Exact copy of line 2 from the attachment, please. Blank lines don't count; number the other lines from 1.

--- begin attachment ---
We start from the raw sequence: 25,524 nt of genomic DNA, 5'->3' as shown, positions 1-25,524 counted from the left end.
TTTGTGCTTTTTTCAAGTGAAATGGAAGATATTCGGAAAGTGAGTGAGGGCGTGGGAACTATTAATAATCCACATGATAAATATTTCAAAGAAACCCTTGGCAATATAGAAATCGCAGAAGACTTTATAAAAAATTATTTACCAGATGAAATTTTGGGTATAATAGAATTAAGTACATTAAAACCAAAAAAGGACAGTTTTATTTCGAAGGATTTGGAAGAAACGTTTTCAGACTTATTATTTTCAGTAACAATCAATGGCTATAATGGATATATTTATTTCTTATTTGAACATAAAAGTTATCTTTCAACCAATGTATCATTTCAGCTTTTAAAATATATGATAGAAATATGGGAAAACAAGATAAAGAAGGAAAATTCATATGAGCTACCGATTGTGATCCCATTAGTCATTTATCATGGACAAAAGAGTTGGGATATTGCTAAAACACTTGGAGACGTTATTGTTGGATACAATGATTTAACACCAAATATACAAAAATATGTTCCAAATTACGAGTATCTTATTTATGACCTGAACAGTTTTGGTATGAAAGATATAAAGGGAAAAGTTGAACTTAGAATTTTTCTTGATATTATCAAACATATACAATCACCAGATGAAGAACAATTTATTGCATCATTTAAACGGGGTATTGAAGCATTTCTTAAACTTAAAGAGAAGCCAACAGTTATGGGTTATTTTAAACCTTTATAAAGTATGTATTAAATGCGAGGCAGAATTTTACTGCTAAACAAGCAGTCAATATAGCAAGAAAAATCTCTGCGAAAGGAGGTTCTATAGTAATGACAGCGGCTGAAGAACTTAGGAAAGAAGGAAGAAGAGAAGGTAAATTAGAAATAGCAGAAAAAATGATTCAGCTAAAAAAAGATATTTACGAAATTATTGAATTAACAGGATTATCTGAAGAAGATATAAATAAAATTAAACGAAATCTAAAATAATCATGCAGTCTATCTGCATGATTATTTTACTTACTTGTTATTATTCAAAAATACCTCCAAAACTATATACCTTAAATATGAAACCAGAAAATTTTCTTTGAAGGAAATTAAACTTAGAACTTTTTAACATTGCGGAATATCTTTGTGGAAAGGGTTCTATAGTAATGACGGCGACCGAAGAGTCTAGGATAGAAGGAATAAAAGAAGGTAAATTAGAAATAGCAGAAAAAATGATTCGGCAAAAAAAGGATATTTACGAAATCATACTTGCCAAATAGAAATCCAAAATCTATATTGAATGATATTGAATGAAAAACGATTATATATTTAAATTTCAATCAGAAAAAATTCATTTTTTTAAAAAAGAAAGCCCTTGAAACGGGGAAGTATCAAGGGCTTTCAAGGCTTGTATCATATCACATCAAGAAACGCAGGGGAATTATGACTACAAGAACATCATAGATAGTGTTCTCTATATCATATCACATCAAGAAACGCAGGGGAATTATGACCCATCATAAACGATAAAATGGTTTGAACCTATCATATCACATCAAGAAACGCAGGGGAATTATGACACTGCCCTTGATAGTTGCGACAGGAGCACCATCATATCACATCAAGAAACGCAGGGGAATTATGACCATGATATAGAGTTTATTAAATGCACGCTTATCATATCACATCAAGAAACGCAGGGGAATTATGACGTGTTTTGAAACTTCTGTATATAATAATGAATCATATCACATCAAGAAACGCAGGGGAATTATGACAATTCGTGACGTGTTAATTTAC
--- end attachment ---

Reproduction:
TTTGTGCTTTTTTCAAGTGAAATGGAAGATATTCGGAAAGTGAGTGAGGGCGTGGGAACTATTAATAATCCACATGATAAATATTTCAAAGAAACCCTTGGCAATATAGAAATCGCAGAAGACTTTATAAAAAATTATTTACCAGATGAAATTTTGGGTATAATAGAATTAAGTACATTAAAACCAAAAAAGGACAGTTTTATTTCGAAGGATTTGGAAGAAACGTTTTCAGACTTATTATTTTCAGTAACAATCAATGGCTATAATGGATATATTTATTTCTTATTTGAACATAAAAGTTATCTTTCAACCAATGTATCATTTCAGCTTTTAAAATATATGATAGAAATATGGGAAAACAAGATAAAGAAGGAAAATTCATATGAGCTACCGATTGTGATCCCATTAGTCATTTATCATGGACAAAAGAGTTGGGATATTGCTAAAACACTTGGAGACGTTATTGTTGGATACAATGATTTAACACCAAATATACAAAAATATGTTCCAAATTACGAGTATCTTATTTATGACCTGAACAGTTTTGGTATGAAAGATATAAAGGGAAAAGTTGAACTTAGAATTTTTCTTGATATTATCAAACATATACAATCACCAGATGAAGAACAATTTATTGCATCATTTAAACGGGGTATTGAAGCATTTCTTAAACTTAAAGAGAAGCCAACAGTTATGGGTTATTTTAAACCTTTATAAAGTATGTATTAAATGCGAGGCAGAATTTTACTGCTAAACAAGCAGTCAATATAGCAAGAAAAATCTCTGCGAAAGGAGGTTCTATAGTAATGACAGCGGCTGAAGAACTTAGGAAAGAAGGAAGAAGAGAAGGTAAATTAGAAATAGCAGAAAAAATGATTCAGCTAAAAAAAGATATTTACGAAATTATTGAATTAACAGGATTATCTGAAGAAGATATAAATAAAATTAAACGAAATCTAAAATAATCATGCAGTCTATCTGCATGATTATTTTACTTACTTGTTATTATTCAAAAATACCTCCAAAACTATATACCTTAAATATGAAACCAGAAAATTTTCTTTGAAGGAAATTAAACTTAGAACTTTTTAACATTGCGGAATATCTTTGTGGAAAGGGTTCTATAGTAATGACGGCGACCGAAGAGTCTAGGATAGAAGGAATAAAAGAAGGTAAATTAGAAATAGCAGAAAAAATGATTCGGCAAAAAAAGGATATTTACGAAATCATACTTGCCAAATAGAAATCCAAAATCTATATTGAATGATATTGAATGAAAAACGATTATATATTTAAATTTCAATCAGAAAAAATTCATTTTTTTAAAAAAGAAAGCCCTTGAAACGGGGAAGTATCAAGGGCTTTCAAGGCTTGTATCATATCACATCAAGAAACGCAGGGGAATTATGACTACAAGAACATCATAGATAGTGTTCTCTATATCATATCACATCAAGAAACGCAGGGGAATTATGACCCATCATAAACGATAAAATGGTTTGAACCTATCATATCACATCAAGAAACGCAGGGGAATTATGACACTGCCCTTGATAGTTGCGACAGGAGCACCATCATATCACATCAAGAAACGCAGGGGAATTATGACCATGATATAGAGTTTATTAAATGCACGCTTATCATATCACATCAAGAAACGCAGGGGAATTATGACGTGTTTTGAAACTTCTGTATATAATAATGAATCATATCACATCAAGAAACGCAGGGGAATTATGACAATTCGTGACGTGTTAATTTAC